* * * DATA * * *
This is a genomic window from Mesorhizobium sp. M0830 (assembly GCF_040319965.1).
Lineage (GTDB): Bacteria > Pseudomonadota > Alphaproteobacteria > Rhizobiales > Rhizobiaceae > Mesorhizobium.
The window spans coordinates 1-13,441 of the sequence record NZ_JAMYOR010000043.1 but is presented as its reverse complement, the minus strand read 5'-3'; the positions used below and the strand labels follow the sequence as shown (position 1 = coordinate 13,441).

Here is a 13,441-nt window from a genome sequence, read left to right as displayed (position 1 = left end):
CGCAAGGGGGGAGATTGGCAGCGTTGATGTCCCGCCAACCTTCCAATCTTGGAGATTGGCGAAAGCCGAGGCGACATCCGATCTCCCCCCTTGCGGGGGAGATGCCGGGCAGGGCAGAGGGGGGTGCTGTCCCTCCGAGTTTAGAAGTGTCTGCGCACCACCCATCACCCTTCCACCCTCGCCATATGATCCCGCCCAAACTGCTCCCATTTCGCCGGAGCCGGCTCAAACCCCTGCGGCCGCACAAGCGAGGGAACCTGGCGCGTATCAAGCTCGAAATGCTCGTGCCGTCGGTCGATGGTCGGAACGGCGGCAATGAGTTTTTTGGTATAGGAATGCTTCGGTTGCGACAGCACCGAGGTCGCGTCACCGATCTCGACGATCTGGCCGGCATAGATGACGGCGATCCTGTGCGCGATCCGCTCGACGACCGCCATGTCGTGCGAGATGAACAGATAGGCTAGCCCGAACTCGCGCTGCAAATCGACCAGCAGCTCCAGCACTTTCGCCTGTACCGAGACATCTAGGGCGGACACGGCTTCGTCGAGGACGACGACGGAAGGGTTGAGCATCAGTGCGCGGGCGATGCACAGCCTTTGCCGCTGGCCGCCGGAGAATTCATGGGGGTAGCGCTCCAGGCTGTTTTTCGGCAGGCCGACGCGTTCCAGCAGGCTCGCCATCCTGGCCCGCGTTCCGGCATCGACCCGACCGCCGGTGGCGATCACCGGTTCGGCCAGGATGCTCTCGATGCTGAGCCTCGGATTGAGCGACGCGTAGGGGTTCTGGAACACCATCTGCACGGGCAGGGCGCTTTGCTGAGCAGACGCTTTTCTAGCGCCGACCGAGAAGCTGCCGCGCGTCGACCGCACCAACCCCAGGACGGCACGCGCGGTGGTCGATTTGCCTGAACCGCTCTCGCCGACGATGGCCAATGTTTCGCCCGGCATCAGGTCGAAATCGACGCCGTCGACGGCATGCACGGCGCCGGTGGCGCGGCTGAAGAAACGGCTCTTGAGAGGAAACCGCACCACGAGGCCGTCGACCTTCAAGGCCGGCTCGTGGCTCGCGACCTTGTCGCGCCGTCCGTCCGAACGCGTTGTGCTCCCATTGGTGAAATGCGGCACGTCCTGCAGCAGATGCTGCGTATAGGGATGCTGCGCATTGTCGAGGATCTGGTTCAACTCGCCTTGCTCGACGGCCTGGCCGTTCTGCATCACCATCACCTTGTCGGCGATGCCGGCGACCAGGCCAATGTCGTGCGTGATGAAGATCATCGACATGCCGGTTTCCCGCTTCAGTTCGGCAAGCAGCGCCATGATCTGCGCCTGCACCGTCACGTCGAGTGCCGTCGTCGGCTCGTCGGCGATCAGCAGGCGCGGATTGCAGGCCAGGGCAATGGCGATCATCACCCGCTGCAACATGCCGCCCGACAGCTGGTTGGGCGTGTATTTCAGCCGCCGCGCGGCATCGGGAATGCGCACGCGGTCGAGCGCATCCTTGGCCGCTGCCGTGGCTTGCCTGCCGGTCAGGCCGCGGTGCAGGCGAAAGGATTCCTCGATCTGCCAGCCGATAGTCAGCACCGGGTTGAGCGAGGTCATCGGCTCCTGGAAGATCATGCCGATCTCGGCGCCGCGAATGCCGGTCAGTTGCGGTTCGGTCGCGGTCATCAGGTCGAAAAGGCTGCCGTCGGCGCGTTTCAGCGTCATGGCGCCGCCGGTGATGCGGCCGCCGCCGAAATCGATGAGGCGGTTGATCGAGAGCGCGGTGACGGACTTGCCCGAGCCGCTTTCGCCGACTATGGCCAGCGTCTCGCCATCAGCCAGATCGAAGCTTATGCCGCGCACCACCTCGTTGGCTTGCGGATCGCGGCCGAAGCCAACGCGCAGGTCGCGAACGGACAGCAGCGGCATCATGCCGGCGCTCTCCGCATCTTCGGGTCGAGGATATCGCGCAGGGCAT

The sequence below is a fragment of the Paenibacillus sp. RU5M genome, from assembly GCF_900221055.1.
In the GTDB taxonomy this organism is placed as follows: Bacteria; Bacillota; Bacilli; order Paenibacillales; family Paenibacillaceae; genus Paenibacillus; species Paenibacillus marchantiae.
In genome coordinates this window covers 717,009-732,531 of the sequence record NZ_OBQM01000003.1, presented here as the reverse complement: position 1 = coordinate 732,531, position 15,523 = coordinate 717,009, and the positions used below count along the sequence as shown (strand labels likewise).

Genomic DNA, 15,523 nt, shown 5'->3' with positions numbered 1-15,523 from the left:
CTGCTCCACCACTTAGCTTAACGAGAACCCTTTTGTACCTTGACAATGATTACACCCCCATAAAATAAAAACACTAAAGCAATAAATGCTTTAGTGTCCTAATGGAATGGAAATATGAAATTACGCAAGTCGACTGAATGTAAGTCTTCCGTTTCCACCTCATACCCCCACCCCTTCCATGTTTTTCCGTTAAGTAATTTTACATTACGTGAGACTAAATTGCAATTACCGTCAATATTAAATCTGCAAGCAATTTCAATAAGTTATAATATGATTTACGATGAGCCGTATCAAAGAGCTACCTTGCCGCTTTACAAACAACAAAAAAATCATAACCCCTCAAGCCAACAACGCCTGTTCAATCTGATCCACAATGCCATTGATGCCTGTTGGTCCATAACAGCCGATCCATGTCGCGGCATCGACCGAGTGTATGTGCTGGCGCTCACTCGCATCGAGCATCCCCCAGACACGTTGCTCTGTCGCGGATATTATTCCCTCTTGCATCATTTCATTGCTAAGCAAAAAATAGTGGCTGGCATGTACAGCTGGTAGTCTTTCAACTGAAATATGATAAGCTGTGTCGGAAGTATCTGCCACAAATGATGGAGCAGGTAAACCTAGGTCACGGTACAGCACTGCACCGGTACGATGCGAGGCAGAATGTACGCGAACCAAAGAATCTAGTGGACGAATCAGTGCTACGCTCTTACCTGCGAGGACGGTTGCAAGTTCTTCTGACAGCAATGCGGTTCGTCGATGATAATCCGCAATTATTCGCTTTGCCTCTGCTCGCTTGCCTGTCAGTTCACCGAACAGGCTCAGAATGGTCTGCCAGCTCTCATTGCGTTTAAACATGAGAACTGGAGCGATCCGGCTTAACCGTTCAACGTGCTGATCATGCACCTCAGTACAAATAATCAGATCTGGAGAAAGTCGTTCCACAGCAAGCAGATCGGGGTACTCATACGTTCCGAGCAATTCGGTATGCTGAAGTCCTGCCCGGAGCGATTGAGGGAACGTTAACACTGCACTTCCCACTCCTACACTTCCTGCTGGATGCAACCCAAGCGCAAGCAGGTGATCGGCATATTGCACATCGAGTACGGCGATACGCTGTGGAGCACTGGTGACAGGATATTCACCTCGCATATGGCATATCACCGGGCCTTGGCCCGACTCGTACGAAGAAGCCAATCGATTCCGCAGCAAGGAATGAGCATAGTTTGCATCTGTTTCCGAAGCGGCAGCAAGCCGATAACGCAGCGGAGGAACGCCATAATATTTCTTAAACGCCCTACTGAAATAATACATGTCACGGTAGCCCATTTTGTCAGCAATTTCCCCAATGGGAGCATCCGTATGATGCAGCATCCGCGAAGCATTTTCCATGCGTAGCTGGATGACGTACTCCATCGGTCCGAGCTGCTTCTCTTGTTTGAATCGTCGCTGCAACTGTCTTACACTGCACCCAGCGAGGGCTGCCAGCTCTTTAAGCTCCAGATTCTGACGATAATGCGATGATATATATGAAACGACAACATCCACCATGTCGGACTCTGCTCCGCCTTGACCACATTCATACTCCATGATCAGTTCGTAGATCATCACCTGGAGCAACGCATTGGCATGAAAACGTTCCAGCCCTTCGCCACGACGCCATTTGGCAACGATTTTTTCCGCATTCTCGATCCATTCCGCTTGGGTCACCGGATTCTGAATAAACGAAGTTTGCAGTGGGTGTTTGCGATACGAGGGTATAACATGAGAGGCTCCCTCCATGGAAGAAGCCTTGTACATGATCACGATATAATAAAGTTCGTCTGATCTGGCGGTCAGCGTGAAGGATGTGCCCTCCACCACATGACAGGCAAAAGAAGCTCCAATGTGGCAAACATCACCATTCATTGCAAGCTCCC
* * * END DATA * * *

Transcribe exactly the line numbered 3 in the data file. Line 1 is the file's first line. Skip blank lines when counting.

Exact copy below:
The window spans coordinates 1-13,441 of the sequence record NZ_JAMYOR010000043.1 but is presented as its reverse complement, the minus strand read 5'-3'; the positions used below and the strand labels follow the sequence as shown (position 1 = coordinate 13,441).